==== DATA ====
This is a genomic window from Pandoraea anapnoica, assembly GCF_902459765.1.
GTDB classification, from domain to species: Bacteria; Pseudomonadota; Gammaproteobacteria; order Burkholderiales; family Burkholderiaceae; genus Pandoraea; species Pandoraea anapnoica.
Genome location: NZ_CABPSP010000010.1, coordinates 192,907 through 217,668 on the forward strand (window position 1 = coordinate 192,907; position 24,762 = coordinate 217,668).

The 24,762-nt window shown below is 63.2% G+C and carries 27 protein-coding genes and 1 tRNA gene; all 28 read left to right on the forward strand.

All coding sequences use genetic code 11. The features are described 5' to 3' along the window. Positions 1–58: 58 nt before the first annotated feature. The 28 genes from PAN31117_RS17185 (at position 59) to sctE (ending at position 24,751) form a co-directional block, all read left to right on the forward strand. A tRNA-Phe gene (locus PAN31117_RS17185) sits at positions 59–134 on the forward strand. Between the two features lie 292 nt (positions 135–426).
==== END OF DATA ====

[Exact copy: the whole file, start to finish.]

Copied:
This is a genomic window from Pandoraea anapnoica, assembly GCF_902459765.1.
GTDB classification, from domain to species: Bacteria; Pseudomonadota; Gammaproteobacteria; order Burkholderiales; family Burkholderiaceae; genus Pandoraea; species Pandoraea anapnoica.
Genome location: NZ_CABPSP010000010.1, coordinates 192,907 through 217,668 on the forward strand (window position 1 = coordinate 192,907; position 24,762 = coordinate 217,668).

The 24,762-nt window shown below is 63.2% G+C and carries 27 protein-coding genes and 1 tRNA gene; all 28 read left to right on the forward strand.

All coding sequences use genetic code 11. The features are described 5' to 3' along the window. Positions 1–58: 58 nt before the first annotated feature. The 28 genes from PAN31117_RS17185 (at position 59) to sctE (ending at position 24,751) form a co-directional block, all read left to right on the forward strand. A tRNA-Phe gene (locus PAN31117_RS17185) sits at positions 59–134 on the forward strand. Between the two features lie 292 nt (positions 135–426).